boundary layer which travels with craft and dissipates heat. Electronic rockets
provide forward and reverse thrust. Crew and passenger cabins are also within ship's
own gravity field, thus making fast acceleration and deceleration safe for occupants.
Pre-Einstein physicists were convinced that light traveled along absolutely straight
lines. But on May 29, 1919, during a full eclipse of the sun, Einstein proved that
the light rays of distant stars were attracted and bent by the sun's gravitation.
With the sun eclipsed, it was possible to observe the stars and measure the exact
"bend" of their days as they passed close to the sun on their way to earth.
This discovery gave modem scientists a new hope. We already knew how to make
magnets by coiling a wire around an iron core. Electric current running through
the coiled wire created a magnetic field and it could be switched on and off at
will. Perhaps we could do the same with the gravitation.
Einstein's famous formula E = mc2 - the secret of nuclear energy -
opened the door to further research in gravitation. Prying into the atom's inner
structure, nuclear scientists traced the gravity attraction to the atom's core -
the nucleus. First they separated electrons by bombarding the atom with powerful
electromagnetic "guns." Then, with even more powerful electromagnetic bombardment,
the scientists were able to blast the nucleus. The "split" nucleus yielded a variety
of heretofore unknown particles.
In the course of such experiments,
Dr. Stanley Deser and
Dr. Richard Arnowitt
of Princeton Institute of Advanced Study found the gravity culprit - tiny particles
responsible for gravitation. Without those G-(gravity) particles, an atom of, say,
iron still behaved as any other iron atom except for one thing - it was weightless.
With the secret of gravitation exposed, the scientists now concentrate their
efforts on harnessing the G-particles and their gravity pull. They are devising
ways of controlling the gravity force just as the vast energy of a nuclear explosion
has been put to work in a docile nuclear reactor for motive power and peaceful use.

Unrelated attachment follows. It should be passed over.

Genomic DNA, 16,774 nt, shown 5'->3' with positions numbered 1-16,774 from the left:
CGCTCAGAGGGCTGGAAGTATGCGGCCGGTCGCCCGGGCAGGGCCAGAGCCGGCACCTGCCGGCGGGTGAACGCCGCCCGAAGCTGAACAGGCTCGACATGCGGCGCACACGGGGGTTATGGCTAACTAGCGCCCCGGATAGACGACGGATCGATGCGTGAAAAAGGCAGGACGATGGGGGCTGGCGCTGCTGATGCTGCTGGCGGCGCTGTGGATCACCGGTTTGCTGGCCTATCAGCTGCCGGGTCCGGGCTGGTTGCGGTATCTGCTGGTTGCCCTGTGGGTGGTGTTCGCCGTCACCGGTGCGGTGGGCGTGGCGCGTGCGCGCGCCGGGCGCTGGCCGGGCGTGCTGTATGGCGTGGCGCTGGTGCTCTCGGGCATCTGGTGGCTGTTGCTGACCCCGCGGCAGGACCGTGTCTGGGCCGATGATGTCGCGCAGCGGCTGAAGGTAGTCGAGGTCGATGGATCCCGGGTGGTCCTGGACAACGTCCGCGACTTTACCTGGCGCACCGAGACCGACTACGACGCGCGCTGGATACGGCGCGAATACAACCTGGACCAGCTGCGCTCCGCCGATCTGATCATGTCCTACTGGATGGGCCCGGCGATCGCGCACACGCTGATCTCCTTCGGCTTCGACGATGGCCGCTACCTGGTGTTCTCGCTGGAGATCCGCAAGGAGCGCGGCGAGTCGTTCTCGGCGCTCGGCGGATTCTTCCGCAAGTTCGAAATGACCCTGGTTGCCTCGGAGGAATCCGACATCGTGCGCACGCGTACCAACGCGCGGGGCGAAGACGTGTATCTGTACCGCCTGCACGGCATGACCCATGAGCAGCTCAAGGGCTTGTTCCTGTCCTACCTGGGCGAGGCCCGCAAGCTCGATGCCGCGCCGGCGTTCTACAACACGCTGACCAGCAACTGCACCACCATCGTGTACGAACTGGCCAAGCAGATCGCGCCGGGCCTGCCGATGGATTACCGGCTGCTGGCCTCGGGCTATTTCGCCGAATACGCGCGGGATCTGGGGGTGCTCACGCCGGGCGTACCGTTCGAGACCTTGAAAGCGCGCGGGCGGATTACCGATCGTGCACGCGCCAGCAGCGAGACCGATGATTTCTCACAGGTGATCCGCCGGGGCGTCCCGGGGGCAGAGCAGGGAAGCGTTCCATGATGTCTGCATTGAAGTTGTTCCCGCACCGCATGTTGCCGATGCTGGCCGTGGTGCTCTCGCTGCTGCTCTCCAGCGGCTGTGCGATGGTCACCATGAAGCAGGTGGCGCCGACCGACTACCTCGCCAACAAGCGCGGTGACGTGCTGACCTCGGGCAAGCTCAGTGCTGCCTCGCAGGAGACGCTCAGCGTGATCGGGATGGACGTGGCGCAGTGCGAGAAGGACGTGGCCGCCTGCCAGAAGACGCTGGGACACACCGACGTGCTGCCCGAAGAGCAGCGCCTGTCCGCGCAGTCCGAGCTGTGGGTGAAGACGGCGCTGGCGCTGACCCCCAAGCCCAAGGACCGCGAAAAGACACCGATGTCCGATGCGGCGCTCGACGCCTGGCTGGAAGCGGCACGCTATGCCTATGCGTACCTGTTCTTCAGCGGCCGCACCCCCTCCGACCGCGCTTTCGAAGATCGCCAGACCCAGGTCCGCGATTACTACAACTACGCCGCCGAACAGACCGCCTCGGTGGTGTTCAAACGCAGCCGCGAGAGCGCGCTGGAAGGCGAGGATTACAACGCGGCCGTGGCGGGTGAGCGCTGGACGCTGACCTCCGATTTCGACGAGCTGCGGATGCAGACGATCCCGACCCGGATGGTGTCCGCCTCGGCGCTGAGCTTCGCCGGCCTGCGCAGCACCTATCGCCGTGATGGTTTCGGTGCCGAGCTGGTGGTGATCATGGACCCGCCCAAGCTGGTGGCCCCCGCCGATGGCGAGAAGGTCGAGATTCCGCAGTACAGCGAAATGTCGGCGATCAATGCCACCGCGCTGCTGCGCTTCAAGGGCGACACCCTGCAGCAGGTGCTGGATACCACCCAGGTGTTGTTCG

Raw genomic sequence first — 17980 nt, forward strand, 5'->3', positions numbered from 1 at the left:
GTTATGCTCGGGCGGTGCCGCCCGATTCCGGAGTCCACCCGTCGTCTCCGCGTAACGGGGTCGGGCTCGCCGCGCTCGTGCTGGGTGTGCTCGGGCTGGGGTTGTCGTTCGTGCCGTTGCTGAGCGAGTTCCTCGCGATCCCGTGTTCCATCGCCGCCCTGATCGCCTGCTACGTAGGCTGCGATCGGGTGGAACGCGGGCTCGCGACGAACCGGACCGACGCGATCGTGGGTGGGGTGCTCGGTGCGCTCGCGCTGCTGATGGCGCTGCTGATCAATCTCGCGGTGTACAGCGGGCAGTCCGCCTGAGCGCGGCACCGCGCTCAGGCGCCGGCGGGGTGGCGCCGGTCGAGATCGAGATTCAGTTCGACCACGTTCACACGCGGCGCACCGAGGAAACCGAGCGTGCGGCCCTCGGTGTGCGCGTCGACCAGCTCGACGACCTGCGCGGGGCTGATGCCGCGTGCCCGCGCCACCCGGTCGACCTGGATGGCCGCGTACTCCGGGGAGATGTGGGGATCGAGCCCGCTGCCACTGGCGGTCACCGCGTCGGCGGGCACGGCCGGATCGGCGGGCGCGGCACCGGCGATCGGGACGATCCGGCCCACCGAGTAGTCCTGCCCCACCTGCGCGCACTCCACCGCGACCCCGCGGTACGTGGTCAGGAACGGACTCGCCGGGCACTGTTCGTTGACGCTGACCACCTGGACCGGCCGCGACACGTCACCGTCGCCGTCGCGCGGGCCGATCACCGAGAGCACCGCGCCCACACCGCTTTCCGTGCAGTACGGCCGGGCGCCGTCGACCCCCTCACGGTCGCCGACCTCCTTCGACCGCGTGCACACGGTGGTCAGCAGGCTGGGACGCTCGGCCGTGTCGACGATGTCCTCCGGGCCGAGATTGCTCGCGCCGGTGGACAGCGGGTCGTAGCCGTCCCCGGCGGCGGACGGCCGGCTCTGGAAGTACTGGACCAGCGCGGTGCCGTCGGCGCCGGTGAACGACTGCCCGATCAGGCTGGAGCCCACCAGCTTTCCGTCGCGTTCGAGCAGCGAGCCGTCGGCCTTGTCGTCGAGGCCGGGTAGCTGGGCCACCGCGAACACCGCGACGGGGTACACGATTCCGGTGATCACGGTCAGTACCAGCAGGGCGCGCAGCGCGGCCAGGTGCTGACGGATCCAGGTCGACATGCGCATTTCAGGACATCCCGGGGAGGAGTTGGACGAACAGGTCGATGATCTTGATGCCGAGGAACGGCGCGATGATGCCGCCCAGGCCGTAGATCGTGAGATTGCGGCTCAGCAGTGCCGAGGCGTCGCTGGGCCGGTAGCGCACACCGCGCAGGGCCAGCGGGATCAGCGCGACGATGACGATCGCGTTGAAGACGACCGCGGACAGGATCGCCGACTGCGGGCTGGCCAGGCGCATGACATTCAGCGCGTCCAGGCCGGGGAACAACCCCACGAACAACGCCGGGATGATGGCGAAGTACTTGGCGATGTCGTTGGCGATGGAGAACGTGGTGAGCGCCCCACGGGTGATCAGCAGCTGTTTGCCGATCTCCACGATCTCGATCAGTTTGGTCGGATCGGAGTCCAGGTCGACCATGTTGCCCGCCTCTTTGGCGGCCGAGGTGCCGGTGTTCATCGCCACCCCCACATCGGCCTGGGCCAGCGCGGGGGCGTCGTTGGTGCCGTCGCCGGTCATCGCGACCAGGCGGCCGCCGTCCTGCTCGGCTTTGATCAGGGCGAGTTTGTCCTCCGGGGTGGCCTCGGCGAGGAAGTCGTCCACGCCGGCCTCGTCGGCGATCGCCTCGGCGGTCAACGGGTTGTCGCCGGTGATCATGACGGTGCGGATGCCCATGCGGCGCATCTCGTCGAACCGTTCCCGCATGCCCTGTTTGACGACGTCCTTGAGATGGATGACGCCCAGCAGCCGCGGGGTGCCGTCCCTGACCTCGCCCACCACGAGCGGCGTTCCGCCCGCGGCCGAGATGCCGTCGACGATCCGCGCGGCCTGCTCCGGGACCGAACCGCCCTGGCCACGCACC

And once we have the control of those G-particles, the rest will be a matter of
According to the gravity research engineers, the G-engine will replace all other
motors. Aircraft, automobiles, submarines, stationary powerplants - all will use
the anti-gravity engines that will require little or no fuel and will be a mechanic's
dream. A G-engine will have only one moving part - a rotor or a flywheel. One half
of the rotor will be subjected to a de-gravitating apparatus, while the other will
still be under the earth's gravity pull. With the G-particles neutralized, one half
of the rotor will no longer be attracted by the earth's gravitation and will therefore
go up as the other half is being pulled down, thus creating a powerful rotary movement.
Another, simpler idea comes from the Gravity. Research Foundation of New Boston,
N. H. Instead of de-gravitating one half of the rotor, we would merely shield half
of it with a gravity "absorber." The other half would still be pulled down and rotation
would result (see sketch).
The anti-gravity engine rotor is partially shielded by the gravity
absorber. The gravity force acting only on the exposed half of the rotor which creates
a powerful rotary motion. This particular device is suitable for powering ground
For an explanation of how the gravity "absorber" would work, lets turn to gravity's
twin brother - magnetism. If you own an ordinary watch, you must be forever careful